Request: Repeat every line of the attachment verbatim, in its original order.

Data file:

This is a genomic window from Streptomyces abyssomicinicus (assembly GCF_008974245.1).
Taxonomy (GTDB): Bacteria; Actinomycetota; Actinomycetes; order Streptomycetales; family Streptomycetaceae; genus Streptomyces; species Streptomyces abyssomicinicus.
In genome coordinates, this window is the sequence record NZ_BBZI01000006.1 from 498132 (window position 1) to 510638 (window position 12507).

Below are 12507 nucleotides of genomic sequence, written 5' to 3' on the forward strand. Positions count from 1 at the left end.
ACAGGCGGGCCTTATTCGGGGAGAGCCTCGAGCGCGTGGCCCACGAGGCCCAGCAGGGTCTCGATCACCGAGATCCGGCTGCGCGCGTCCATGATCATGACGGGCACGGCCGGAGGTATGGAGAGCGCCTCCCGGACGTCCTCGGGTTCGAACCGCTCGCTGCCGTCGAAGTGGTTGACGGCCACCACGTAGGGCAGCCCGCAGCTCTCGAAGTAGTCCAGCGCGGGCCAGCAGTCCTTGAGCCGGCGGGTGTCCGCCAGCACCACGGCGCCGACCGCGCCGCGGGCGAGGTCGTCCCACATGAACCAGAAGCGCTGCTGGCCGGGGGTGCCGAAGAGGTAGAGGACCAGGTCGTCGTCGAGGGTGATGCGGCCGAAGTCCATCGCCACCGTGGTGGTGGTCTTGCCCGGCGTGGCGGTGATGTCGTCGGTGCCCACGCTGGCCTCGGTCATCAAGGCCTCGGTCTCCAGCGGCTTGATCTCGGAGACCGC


This is a genomic window from Streptomyces abyssomicinicus (assembly GCF_008974245.1).
Taxonomy (GTDB): Bacteria; Actinomycetota; Actinomycetes; order Streptomycetales; family Streptomycetaceae; genus Streptomyces; species Streptomyces abyssomicinicus.
In genome coordinates, this window is the sequence record NZ_BBZI01000006.1 from 498132 (window position 1) to 510638 (window position 12507).

Below are 12507 nucleotides of genomic sequence, written 5' to 3' on the forward strand. Positions count from 1 at the left end.
ACAGGCGGGCCTTATTCGGGGAGAGCCTCGAGCGCGTGGCCCACGAGGCCCAGCAGGGTCTCGATCACCGAGATCCGGCTGCGCGCGTCCATGATCATGACGGGCACGGCCGGAGGTATGGAGAGCGCCTCCCGGACGTCCTCGGGTTCGAACCGCTCGCTGCCGTCGAAGTGGTTGACGGCCACCACGTAGGGCAGCCCGCAGCTCTCGAAGTAGTCCAGCGCGGGCCAGCAGTCCTTGAGCCGGCGGGTGTCCGCCAGCACCACGGCGCCGACCGCGCCGCGGGCGAGGTCGTCCCACATGAACCAGAAGCGCTGCTGGCCGGGGGTGCCGAAGAGGTAGAGGACCAGGTCGTCGTCGAGGGTGATGCGGCCGAAGTCCATCGCCACCGTGGTGGTGGTCTTGCCCGGCGTGGCGGTGATGTCGTCGGTGCCCACGCTGGCCTCGGTCATCAAGGCCTCGGTCTCCAGCGGCTTGATCTCGGAGACCGC